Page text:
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Fairness of social media-related dismissal

The Employment Tribunal in the case of Plant v API Microelectronics Ltd has held that an employee’s dismissal was fair due to her comments on social media.


Mrs Plant worked for API Microelectronics Ltd (‘the Company’) for 17 years before her dismissal. During that time the Company introduced a social media policy which set out, amongst other matters, examples of unacceptable activity on social media. This included publishing comments that could damage the Company’s reputation.

The Company announced a potential office move following which Mrs Plant made a number of comments on Facebook that the Company were made aware of. This included words to the effect that she should “hurry up and sue them…” and her job description appeared as “general dogsbody”.

The Company carried out an investigation and invited Mrs Plant to a disciplinary hearing. At the hearing she did not deny making the comments or that they were directed at the Company. She did, however, say she had not realised her account was connected to the Company, which it was.

Mrs Plant was dismissed for a breach of policy and brought a claim of unfair dismissal.

The Law

Once an employer has established a “potentially fair” reason for dismissal under section 98(1) Employment Rights Act 1996, a Tribunal must then go on to consider whether the employer acted “reasonably” in dismissing the employee for that reason.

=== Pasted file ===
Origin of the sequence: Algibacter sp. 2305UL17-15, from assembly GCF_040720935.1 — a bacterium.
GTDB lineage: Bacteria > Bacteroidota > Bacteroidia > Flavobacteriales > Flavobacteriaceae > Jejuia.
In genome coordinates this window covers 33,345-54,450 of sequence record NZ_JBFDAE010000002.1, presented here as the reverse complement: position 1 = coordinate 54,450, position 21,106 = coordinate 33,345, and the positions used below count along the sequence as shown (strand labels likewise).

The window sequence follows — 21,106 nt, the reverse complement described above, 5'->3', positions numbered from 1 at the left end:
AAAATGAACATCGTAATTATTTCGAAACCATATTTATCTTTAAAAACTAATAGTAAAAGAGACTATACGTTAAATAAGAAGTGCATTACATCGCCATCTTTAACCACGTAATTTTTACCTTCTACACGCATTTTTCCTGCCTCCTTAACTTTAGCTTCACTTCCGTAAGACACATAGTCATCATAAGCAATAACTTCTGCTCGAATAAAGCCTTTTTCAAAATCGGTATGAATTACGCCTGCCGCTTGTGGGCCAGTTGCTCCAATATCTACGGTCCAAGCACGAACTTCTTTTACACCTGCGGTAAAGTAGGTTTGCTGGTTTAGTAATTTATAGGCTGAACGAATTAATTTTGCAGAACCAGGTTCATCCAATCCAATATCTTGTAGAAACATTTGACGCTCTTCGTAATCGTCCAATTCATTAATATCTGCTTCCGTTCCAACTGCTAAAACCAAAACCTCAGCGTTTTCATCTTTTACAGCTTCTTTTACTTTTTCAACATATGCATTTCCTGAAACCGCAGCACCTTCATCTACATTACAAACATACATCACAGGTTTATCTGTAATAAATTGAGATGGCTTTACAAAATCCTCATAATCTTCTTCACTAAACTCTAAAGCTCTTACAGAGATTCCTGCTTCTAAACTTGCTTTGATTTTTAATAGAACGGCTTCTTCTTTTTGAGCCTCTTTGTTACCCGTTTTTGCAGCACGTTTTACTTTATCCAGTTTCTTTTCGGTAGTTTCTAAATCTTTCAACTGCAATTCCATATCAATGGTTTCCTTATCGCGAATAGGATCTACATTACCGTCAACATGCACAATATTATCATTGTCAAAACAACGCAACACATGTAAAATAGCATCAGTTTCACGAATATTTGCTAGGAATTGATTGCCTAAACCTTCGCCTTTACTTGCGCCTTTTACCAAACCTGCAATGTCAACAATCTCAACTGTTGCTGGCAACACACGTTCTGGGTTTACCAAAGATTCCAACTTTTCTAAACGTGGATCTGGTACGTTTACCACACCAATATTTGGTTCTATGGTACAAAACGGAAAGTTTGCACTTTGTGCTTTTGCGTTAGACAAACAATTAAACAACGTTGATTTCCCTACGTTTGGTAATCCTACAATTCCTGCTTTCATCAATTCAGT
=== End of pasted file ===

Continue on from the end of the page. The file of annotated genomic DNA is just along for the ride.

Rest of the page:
In cases of social media dismissals, tribunals will consider a variety of factors when determining the fairness of the dismissal. These include: whether the employer had a social media policy; the nature and severity of any comments; subject matter of the comments; the extent of any reputational damage caused and any mitigating factors.

The Decision

The Tribunal found Mrs Plant’s dismissal to be fair despite her lengthy service and clean disciplinary record.

In reaching its decision, the Tribunal took into account the fact that:

  • she admitted she was aware of the social media policy and its contents
  • she accepted that she had made the comments
  • the comment had led to a breakdown in the relationship of trust with the Company

Despite Mrs Plant’s lengthy service and clean disciplinary record the Tribunal found that the decision to dismiss was within the “band of reasonable responses” available to the Company after a fair and reasonable investigation and disciplinary hearing.


Inappropriate or improper use of social media could have a huge effect on the reputation of a business. Employers should make sure they have clear social media policies in place which set out the appropriate use by employees and possible consequences for non-compliance. Employers should ensure that all employees are aware of and understand the policy.

If you would like to speak to us about social media policies or any other employment law issue, please feel free to email us  or contact us on 0191 282 2880 for a no obligation chat.

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